Following the right procedures more important than ever when in financial distress


As the spread of Covid-19 undoubtedly has a huge impact on the economy, a significant number of companies will very likely be confronted with losses, possibly putting the going-concern of their business into question.

Besides the necessary disclosure in the annual management report so as to reflect and elaborate on such impact in the “post-closing” events section (especially for those having a calendar year-end), companies should also consider monitoring more closely their financial situation and, as the case may be, applying without delay the measures provided for by the Code on Companies and Associations (“CCA”) to preserve their share capital or their assets, depending on the form of company (the so-called “alarm bell procedure”).

Failing to observe the rules below, and in particular to convene a general meeting, can have far-reaching consequences for the company and its management body, as the damages suffered by third parties shall, save for contrary evidence, be deemed to have resulted from the failure to convene the meeting. It should however be noted that based on the rare case law on the subject, courts tend to not only verify whether the convocation period has been respected, which can prove to be difficult to assess especially as to the start of this 2 months period in particular in the context of COVID-19. They also tend to waive reports which were only containing vague measures or standard wording without any evidence.

To be on the safe side, it is therefore of the utmost importance for companies not to wait until the preparation of their annual accounts but to have a clear view on their financial situation on a periodical basis, be it monthly or quarterly, and, when applying the alarm bell procedure, to devote sufficient attention to the measures proposed and to ensure that these are concrete and specific to the situation.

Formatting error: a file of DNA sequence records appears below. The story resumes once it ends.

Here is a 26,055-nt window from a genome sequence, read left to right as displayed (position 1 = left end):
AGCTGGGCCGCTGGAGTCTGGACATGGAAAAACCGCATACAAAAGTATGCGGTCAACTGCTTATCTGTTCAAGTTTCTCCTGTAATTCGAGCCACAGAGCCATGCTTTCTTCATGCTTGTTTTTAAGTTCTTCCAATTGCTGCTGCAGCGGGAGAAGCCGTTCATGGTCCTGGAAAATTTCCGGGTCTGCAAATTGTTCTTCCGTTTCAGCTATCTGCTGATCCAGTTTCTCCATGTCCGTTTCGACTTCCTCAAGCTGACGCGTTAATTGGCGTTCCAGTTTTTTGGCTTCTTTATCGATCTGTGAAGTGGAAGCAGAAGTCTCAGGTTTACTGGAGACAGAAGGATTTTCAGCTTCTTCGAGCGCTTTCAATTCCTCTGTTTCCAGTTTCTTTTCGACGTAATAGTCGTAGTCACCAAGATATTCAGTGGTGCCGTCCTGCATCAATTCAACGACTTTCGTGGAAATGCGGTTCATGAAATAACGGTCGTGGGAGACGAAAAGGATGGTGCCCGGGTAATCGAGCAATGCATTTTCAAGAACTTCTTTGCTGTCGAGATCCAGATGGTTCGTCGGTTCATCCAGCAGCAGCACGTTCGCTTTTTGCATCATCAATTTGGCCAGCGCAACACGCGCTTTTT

Procedure NV/SA and BV/SRL

While for NV’s/SA’s, the procedure remains unchanged (compared to the previous Companies Code, where a general shareholders’ meeting must

(i) be convened within two months after the loss, leading to a situation where the net assets have dropped below one half /one quarter of the capital, has been or should have been established, and

(ii) must resolve on the measures to safeguard the continuity of the company), the entering into force of the new CCA for all existing companies, and the replacement of the share capital in BV’s/SRL’s by the notion of assets have induced some important changes in the way the alarm bell procedure must be applied.

Indeed, the procedure is meant to apply even without losses being incurred, and will actually be linked to the situation where either the net-assets would or have become negative (the so-called “balance sheet test”), or when the management body establishes that it is no longer certain that the company, according to reasonably foreseeable developments, shall be able to pay its debts for a period of at least the following twelve months as they become due and payable (the so-called “liquidity test”).

Similarly to the NV’s/SA’s, the management body of a BV/SRL will have to

(i) convene a general shareholders’ meeting to be held within two months of the date on which this situation was or should have been determined (i.e. the date on which one of the abovementioned tests would no longer be met), in order to resolve on the measures announced in the agenda to safeguard the company’s continuity, and

(ii) to draft a special report including measures it proposes to take thereto.

Finally, please be aware of the upcoming measures announced by the Minister of Justice regarding the possible postponement of the annual general shareholders’ meetings with 10 weeks and/or the ways available to hold any general shareholders’ meetings remotely and/or by way of proxies.